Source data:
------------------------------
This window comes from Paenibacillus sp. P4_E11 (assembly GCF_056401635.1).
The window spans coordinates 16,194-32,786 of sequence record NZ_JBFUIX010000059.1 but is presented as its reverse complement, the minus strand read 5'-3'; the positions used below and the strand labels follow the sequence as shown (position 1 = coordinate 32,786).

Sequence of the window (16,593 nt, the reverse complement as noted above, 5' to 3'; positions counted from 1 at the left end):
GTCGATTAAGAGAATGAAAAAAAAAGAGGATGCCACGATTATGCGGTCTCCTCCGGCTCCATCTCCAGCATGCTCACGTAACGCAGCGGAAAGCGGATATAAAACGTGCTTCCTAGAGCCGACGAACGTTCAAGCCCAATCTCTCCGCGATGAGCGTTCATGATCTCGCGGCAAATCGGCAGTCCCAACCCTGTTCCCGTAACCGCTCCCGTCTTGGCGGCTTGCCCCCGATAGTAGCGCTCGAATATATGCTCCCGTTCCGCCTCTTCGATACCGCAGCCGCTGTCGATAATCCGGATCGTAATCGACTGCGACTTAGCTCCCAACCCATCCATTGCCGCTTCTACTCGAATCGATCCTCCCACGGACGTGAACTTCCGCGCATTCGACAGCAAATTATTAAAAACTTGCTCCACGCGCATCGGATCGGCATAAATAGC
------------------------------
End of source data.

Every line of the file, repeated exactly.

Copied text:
This window comes from Paenibacillus sp. P4_E11 (assembly GCF_056401635.1).
The window spans coordinates 16,194-32,786 of sequence record NZ_JBFUIX010000059.1 but is presented as its reverse complement, the minus strand read 5'-3'; the positions used below and the strand labels follow the sequence as shown (position 1 = coordinate 32,786).

Sequence of the window (16,593 nt, the reverse complement as noted above, 5' to 3'; positions counted from 1 at the left end):
GTCGATTAAGAGAATGAAAAAAAAAGAGGATGCCACGATTATGCGGTCTCCTCCGGCTCCATCTCCAGCATGCTCACGTAACGCAGCGGAAAGCGGATATAAAACGTGCTTCCTAGAGCCGACGAACGTTCAAGCCCAATCTCTCCGCGATGAGCGTTCATGATCTCGCGGCAAATCGGCAGTCCCAACCCTGTTCCCGTAACCGCTCCCGTCTTGGCGGCTTGCCCCCGATAGTAGCGCTCGAATATATGCTCCCGTTCCGCCTCTTCGATACCGCAGCCGCTGTCGATAATCCGGATCGTAATCGACTGCGACTTAGCTCCCAACCCATCCATTGCCGCTTCTACTCGAATCGATCCTCCCACGGACGTGAACTTCCGCGCATTCGACAGCAAATTATTAAAAACTTGCTCCACGCGCATCGGATCGGCATAAATAGC